AS CREATURES OF HABIT, WE’RE BOUND TO FIND ourselves in a travel rut eventually, whether we return to the same lakefront family cottage or simply feel drawn to a popular tourist spot because we know what to expect.
The next time you feel the want to wander, wind your way around this scenic state to an entirely new environment. There’s more to Michigan than meets the eye. Stretch your boundaries beyond the obvious attractions.
“It’s all about the lure of the outdoors. Kayaking has exploded here, and sunrise and sunset are a really big deal.”
— Kathy Reynolds
Wherever you roam, remember that travel and adventure go hand in hand. From Big Bay Point to Little Sable Point, there are plenty of historical stops along the way. Take the road less traveled to a unique site like Point Abbaye in the Upper Peninsula, and you might just find a new favorite.
UP, UP and away
There’s plenty to see in the U.P., where Alger County boasts spectacular sights like Sand Point Beach on Lake Superior within the Pictured Rocks National Lakeshore. With 20 waterfalls in the county, it’s no surprise that the area attracts out-of-state visitors and international travelers. Miners Falls, Munising Falls and Wagner Falls are among the top attractions. Laughing Whitefish Falls is another awe-inspiring draw.
“There is so much to do here,” says Kathy Reynolds, executive director of Alger County Chamber of Commerce. “People say, ‘I can’t believe that this is in the state of Michigan.’”
Reynolds has lived all over the country. She considers the area one of the most beautiful in the Midwest and Chapel Rock among the best spots for hiking.
For non-hikers, there’s Pictured Rocks Cruises, a breathtaking tour that includes Miners Castle, the most famous formation of the Pictured Rocks.
Though most tourists arrive between Memorial Day and Labor Day, the fall season has become more popular, according to Reynolds, who recommends coming up for a week. “We have tons of rustic (camping) areas, but there are only so many sites with electricity and showers.” Hotels and weekly rentals are among the other accommodations.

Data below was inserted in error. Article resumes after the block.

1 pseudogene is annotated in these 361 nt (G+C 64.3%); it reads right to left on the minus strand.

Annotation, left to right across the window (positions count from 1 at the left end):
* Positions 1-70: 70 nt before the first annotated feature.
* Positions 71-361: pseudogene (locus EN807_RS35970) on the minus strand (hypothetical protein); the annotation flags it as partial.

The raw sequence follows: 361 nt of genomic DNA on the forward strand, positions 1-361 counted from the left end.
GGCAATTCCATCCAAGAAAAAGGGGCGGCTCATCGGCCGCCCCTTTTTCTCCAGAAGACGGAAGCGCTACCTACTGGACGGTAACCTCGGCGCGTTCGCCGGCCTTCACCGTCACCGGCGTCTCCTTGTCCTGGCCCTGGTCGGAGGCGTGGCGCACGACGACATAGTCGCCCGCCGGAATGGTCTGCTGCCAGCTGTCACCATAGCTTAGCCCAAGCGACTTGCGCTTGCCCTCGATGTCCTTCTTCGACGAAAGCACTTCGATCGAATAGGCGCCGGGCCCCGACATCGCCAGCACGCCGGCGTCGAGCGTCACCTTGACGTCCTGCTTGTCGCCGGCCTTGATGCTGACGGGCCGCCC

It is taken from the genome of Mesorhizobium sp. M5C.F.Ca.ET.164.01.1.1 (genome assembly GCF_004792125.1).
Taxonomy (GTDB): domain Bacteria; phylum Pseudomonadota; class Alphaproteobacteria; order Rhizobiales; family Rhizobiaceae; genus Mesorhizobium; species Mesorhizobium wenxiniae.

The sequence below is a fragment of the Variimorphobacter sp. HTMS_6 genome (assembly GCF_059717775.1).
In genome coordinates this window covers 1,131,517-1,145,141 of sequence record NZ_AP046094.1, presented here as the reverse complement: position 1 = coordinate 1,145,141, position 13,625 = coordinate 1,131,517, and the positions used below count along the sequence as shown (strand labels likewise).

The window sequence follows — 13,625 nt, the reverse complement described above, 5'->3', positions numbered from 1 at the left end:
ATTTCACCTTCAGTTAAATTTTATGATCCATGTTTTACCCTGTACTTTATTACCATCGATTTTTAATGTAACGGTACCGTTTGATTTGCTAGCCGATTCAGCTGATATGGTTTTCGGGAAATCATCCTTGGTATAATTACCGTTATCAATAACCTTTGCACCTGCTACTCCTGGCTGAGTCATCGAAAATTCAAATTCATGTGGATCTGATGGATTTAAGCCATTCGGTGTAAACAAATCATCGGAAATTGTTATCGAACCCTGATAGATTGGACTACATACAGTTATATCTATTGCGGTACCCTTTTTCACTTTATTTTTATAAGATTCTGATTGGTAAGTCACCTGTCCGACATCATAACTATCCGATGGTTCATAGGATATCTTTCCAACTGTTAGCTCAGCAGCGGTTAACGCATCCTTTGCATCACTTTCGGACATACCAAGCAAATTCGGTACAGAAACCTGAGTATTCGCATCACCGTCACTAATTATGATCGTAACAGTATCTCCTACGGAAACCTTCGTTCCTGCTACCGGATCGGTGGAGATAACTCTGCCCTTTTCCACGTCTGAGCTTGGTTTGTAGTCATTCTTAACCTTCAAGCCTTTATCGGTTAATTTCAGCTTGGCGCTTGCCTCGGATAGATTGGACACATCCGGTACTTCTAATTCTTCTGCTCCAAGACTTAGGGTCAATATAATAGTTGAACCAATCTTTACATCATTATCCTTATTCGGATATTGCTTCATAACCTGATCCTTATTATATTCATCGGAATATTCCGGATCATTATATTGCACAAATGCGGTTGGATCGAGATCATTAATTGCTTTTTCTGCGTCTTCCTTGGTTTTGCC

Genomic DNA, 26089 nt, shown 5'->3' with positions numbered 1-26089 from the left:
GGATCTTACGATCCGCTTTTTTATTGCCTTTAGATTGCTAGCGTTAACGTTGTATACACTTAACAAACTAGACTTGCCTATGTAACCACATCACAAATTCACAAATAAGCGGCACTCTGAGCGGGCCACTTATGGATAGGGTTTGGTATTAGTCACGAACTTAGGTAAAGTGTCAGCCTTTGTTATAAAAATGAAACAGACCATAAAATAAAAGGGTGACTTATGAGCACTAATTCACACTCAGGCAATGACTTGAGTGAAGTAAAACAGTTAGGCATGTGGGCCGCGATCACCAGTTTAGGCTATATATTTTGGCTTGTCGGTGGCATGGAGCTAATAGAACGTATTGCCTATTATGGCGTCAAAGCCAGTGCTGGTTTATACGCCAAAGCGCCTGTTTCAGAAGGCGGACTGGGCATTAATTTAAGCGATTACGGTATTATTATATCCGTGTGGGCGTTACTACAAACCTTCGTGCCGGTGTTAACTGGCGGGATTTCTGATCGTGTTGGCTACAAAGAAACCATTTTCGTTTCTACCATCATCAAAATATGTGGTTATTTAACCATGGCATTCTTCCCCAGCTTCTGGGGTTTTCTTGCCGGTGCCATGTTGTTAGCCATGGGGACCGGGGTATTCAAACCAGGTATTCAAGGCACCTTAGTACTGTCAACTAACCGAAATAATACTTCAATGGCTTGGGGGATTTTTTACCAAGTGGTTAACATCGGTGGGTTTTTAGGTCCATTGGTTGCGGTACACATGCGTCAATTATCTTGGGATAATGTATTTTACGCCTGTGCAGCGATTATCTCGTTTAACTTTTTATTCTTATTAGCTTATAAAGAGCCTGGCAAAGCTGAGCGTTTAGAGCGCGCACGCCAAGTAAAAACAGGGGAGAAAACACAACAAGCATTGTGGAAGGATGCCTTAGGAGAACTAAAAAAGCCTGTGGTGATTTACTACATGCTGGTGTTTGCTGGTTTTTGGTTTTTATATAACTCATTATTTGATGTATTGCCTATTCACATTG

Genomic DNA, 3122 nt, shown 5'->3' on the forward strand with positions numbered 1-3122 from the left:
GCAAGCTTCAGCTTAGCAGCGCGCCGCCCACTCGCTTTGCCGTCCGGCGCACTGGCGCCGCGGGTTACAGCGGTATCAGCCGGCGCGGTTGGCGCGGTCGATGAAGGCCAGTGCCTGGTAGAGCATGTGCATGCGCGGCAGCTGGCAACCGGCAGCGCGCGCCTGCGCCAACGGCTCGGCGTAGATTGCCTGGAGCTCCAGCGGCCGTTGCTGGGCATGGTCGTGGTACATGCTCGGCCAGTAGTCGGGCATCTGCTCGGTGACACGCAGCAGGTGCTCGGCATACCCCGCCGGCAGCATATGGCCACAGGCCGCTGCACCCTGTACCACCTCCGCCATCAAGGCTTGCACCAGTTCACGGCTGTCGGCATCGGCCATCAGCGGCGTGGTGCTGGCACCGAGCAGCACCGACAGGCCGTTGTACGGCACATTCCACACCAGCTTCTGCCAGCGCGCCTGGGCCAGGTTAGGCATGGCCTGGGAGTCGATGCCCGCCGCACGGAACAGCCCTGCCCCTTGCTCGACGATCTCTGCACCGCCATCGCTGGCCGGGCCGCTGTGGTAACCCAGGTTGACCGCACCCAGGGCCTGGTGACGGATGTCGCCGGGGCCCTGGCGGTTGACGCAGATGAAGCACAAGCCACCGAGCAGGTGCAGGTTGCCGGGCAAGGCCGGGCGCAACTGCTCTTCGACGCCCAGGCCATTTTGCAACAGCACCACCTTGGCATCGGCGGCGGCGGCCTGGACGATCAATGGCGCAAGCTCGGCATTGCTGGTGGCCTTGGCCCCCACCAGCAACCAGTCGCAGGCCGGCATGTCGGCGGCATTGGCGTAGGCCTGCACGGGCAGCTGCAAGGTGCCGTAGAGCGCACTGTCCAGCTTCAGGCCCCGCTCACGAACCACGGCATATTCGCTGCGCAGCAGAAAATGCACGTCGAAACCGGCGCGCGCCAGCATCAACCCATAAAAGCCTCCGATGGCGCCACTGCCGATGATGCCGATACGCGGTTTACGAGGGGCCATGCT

It’s all about the lure of the outdoors,” says Reynolds. “Kayaking has exploded here, and sunrise and sunset are a really big deal.” More information at algercounty.org, munising.org
As keepers of Big Bay Point Lighthouse Bed and Breakfast, John Gale and Jeff and Linda Gamble often welcome visitors commemorating special occasions. Perched on a cliff overlooking Lake Superior, the site is special.
“We’re an actual working lighthouse, which is kind of unusual for a private structure, and it’s been operated as a bed and breakfast since 1986,” says Linda, co-owner for 25 years. “Most of our guests are celebrating their honeymoon or anniversary, or the bride has given her parents a gift card to stay for a week.”
Although this secluded getaway on 45 acres has no phones or televisions, it does have Wi-Fi. Guest rooms include private bathrooms. Some have fireplaces and lakefront views. Visitors have access to the main living areas and the lighthouse tower, where the sauna is located.
Perhaps most fascinating is the setting’s history, one that inspired the book and film “Anatomy of a Murder,” which was based on a murder committed by a soldier stationed at the lighthouse, which was leased by the military at the time.
Just a short distance away, the small town of Big Bay offers restaurants and a scenic overlook. “We’re 22 miles from Marquette, and the drive is amazing during color season,” Linda says. “It’s one of the best kept secrets of the U.P. … If you’re lucky, you may even see the Northern Lights.” More information at bigbaylighthouse.com